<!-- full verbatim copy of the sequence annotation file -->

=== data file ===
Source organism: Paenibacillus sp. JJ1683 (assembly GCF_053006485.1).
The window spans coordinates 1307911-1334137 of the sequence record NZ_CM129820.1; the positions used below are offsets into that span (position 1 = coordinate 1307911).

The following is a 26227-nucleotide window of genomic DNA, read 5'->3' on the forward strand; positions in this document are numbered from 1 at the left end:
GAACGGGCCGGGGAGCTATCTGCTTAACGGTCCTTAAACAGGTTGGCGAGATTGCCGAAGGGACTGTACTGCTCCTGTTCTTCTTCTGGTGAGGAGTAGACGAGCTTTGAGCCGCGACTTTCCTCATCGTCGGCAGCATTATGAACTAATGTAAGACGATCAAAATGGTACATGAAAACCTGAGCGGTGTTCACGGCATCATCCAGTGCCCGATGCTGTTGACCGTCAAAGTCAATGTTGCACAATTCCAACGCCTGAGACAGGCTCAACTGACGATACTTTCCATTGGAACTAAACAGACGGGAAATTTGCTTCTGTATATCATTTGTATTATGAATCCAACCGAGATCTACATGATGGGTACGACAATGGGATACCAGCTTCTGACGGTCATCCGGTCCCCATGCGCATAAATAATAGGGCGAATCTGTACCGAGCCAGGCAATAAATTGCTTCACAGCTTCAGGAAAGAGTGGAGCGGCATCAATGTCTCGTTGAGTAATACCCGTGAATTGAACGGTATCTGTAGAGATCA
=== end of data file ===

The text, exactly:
Source organism: Paenibacillus sp. JJ1683 (assembly GCF_053006485.1).
The window spans coordinates 1307911-1334137 of the sequence record NZ_CM129820.1; the positions used below are offsets into that span (position 1 = coordinate 1307911).

The following is a 26227-nucleotide window of genomic DNA, read 5'->3' on the forward strand; positions in this document are numbered from 1 at the left end:
GAACGGGCCGGGGAGCTATCTGCTTAACGGTCCTTAAACAGGTTGGCGAGATTGCCGAAGGGACTGTACTGCTCCTGTTCTTCTTCTGGTGAGGAGTAGACGAGCTTTGAGCCGCGACTTTCCTCATCGTCGGCAGCATTATGAACTAATGTAAGACGATCAAAATGGTACATGAAAACCTGAGCGGTGTTCACGGCATCATCCAGTGCCCGATGCTGTTGACCGTCAAAGTCAATGTTGCACAATTCCAACGCCTGAGACAGGCTCAACTGACGATACTTTCCATTGGAACTAAACAGACGGGAAATTTGCTTCTGTATATCATTTGTATTATGAATCCAACCGAGATCTACATGATGGGTACGACAATGGGATACCAGCTTCTGACGGTCATCCGGTCCCCATGCGCATAAATAATAGGGCGAATCTGTACCGAGCCAGGCAATAAATTGCTTCACAGCTTCAGGAAAGAGTGGAGCGGCATCAATGTCTCGTTGAGTAATACCCGTGAATTGAACGGTATCTGTAGAGATCA